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Cultural Codes

In the '80s, when Japan's powerful economy made it a lucrative place to do business, stories of deals falling through due to some inadvertent cultural faux-pas - disrespectfully slipping a newly received business card into one's back pocket, for example - led to the proliferation of Japanese-style management seminars and courses. Hollywood even addressed the issue in the 1986 film Gung Ho, starring Michael Keaton as the harried go-between for his American co-workers and the Japanese managers who had taken over a U.S.-based car manufacturing plant.
October 1, 2002

In the ’80s, when Japan’s powerful economy made it a lucrative place to do business, stories of deals falling through due to some inadvertent cultural faux-pas – disrespectfully slipping a newly received business card into one’s back pocket, for example – led to the proliferation of Japanese-style management seminars and courses. Hollywood even addressed the issue in the 1986 film Gung Ho, starring Michael Keaton as the harried go-between for his American co-workers and the Japanese managers who had taken over a U.S.-based car manufacturing plant.

Today, it’s common knowledge that the prudent thing to do when conducting business in another country is to bone up on some basic cultural differences – at the very least, one should learn how to greet someone upon first meeting. Although a simple handshake is the universally accepted business gesture, the following culturally unique greetings may make a new acquaintance – business or otherwise – feel more at home:

It’s in your hands

Western handshake etiquette dictates that the greeting method be brief. New York-based consulting firm Etiquette International recommends a firm, but not bone-crushing, shake of about three seconds that is accompanied by eye contact. In the Philippines, however, business people prize a limp handshake over a firm one. Malaysians employ the salame gesture, in which both hands touch the other person’s, then are brought back to the breast. The left hand is placed under the right elbow when people from Zambia extend their right hand to shake another’s. Finally, in Belize, handshaking involves the pressing together of fists, rather than the sliding together of hands.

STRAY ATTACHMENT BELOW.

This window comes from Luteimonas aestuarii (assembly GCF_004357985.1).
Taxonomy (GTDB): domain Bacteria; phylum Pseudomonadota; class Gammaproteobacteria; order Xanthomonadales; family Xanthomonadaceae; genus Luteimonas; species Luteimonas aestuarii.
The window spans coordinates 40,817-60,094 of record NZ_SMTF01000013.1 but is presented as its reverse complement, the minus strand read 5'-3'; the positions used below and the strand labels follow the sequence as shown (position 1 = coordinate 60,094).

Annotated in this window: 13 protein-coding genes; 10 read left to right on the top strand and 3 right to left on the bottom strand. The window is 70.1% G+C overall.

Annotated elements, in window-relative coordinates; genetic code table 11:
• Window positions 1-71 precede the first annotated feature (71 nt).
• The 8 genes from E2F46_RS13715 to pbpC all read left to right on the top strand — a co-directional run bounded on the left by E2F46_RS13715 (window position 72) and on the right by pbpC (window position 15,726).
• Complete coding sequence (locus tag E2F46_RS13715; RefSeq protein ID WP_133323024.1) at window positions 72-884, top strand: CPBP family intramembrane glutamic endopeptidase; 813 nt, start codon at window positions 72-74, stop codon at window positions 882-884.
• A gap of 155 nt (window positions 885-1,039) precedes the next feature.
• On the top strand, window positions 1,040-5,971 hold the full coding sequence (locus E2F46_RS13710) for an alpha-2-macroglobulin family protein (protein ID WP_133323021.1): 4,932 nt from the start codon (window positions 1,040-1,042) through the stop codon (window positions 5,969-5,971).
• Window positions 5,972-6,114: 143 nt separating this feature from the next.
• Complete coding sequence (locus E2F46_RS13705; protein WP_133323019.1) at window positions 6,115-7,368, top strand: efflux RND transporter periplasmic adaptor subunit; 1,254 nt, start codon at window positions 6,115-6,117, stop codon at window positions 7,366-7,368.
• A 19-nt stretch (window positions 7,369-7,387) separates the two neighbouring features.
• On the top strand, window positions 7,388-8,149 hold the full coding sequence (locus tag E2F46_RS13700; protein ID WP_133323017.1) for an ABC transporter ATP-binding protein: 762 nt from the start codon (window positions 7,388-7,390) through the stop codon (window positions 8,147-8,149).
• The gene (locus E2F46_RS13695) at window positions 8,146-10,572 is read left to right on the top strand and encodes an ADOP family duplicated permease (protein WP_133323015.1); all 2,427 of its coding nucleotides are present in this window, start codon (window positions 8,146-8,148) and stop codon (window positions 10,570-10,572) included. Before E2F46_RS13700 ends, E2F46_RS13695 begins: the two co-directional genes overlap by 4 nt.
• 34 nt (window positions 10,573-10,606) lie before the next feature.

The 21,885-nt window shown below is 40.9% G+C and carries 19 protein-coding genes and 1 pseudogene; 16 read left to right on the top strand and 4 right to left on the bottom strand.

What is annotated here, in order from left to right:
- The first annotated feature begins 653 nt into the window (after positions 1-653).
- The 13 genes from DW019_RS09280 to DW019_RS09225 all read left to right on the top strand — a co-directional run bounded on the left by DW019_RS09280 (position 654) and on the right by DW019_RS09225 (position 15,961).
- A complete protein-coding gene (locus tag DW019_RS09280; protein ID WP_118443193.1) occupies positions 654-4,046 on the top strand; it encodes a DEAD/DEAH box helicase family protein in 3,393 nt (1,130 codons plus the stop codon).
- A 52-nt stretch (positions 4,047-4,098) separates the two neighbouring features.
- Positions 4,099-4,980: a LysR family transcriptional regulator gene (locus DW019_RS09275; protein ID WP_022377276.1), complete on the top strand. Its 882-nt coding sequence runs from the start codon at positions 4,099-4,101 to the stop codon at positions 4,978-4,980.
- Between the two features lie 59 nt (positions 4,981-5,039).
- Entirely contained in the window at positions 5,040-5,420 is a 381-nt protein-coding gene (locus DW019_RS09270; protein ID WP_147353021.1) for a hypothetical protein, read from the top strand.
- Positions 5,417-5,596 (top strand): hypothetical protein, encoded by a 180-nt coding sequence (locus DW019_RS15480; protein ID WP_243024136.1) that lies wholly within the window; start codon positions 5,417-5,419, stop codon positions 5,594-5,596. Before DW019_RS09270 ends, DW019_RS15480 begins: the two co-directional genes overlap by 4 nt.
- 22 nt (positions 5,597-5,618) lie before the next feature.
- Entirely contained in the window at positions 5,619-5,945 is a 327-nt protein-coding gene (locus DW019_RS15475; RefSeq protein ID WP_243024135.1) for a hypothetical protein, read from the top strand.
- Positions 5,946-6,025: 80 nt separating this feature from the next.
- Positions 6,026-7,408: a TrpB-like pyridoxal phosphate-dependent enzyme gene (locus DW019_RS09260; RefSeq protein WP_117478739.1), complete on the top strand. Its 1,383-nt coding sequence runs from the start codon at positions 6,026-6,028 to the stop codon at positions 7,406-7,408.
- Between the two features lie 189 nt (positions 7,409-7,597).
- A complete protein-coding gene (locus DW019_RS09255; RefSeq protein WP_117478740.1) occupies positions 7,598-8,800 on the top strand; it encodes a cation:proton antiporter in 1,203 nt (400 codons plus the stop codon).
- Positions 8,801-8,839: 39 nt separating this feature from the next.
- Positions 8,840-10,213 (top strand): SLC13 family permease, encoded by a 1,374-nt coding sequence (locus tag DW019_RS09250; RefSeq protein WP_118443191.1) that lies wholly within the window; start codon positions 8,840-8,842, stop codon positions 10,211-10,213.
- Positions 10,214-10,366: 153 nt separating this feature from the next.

Take a bow

The bow is the traditional greeting of many Asian countries. In Japan, the bow, or ojigi, requires close observation in order to be reciprocated properly. Bowing to a common depth is important, since the depth of your bow indicates the status of the other person in relation to you. The Japanese lower their eyes as they bow and keep the palms of their hands flat against their thighs. The Chinese also greet each other with a bow or nod of the head. In India, the bow is known as namaste, and the palms of the hands are clasped together as though praying, while the greeter bends or nods. In Sri Lanka, the palms of the hands are placed together under the chin before a slight bow, and in Thailand people greet one other with a wai – with palms of the hands placed together, elbows down and the head slightly bowed.

Sealed with a kiss

Kissing is a non-standard business greeting and, in most cases, is thoroughly inappropriate. But, in some industries (such as entertainment) puckering up is perfectly acceptable – an exception to the rule. It’s not all sloppy smooching – kissing etiquette varies widely among cultures. Both the Russian and Egyptian kissing traditions involve three kisses, on alternate cheeks (left, right, left). Italians practice the four-kiss model (twice on each cheek) and in Mexico, they greet each other with only one kiss (you can choose which cheek is more kissable). Ecuadorian women greet one another with a medio abrazo, a sort of partial hug, and when the Maori of New Zealand meet, they press their noses together, in a custom called hongi.

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